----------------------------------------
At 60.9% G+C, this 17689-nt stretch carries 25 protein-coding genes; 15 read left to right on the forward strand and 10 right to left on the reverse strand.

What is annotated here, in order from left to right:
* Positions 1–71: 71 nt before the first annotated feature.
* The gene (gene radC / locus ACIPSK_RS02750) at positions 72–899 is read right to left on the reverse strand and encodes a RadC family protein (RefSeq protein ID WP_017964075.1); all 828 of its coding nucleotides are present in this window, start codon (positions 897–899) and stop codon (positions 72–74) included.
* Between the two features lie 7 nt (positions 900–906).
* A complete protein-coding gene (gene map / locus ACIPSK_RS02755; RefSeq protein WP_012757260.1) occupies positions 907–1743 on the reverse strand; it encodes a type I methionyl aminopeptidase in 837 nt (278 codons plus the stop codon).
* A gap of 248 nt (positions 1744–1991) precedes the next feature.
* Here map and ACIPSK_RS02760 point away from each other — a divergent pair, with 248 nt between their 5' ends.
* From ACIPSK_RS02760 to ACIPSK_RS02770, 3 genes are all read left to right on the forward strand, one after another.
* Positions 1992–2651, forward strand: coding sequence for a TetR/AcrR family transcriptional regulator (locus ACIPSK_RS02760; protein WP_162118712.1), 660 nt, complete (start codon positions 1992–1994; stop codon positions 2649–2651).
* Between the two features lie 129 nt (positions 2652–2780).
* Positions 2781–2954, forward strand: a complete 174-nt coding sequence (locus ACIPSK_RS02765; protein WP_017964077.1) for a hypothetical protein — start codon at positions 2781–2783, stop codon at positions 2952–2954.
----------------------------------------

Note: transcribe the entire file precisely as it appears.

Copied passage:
At 60.9% G+C, this 17689-nt stretch carries 25 protein-coding genes; 15 read left to right on the forward strand and 10 right to left on the reverse strand.

What is annotated here, in order from left to right:
* Positions 1–71: 71 nt before the first annotated feature.
* The gene (gene radC / locus ACIPSK_RS02750) at positions 72–899 is read right to left on the reverse strand and encodes a RadC family protein (RefSeq protein ID WP_017964075.1); all 828 of its coding nucleotides are present in this window, start codon (positions 897–899) and stop codon (positions 72–74) included.
* Between the two features lie 7 nt (positions 900–906).
* A complete protein-coding gene (gene map / locus ACIPSK_RS02755; RefSeq protein WP_012757260.1) occupies positions 907–1743 on the reverse strand; it encodes a type I methionyl aminopeptidase in 837 nt (278 codons plus the stop codon).
* A gap of 248 nt (positions 1744–1991) precedes the next feature.
* Here map and ACIPSK_RS02760 point away from each other — a divergent pair, with 248 nt between their 5' ends.
* From ACIPSK_RS02760 to ACIPSK_RS02770, 3 genes are all read left to right on the forward strand, one after another.
* Positions 1992–2651, forward strand: coding sequence for a TetR/AcrR family transcriptional regulator (locus ACIPSK_RS02760; protein WP_162118712.1), 660 nt, complete (start codon positions 1992–1994; stop codon positions 2649–2651).
* Between the two features lie 129 nt (positions 2652–2780).
* Positions 2781–2954, forward strand: a complete 174-nt coding sequence (locus ACIPSK_RS02765; protein WP_017964077.1) for a hypothetical protein — start codon at positions 2781–2783, stop codon at positions 2952–2954.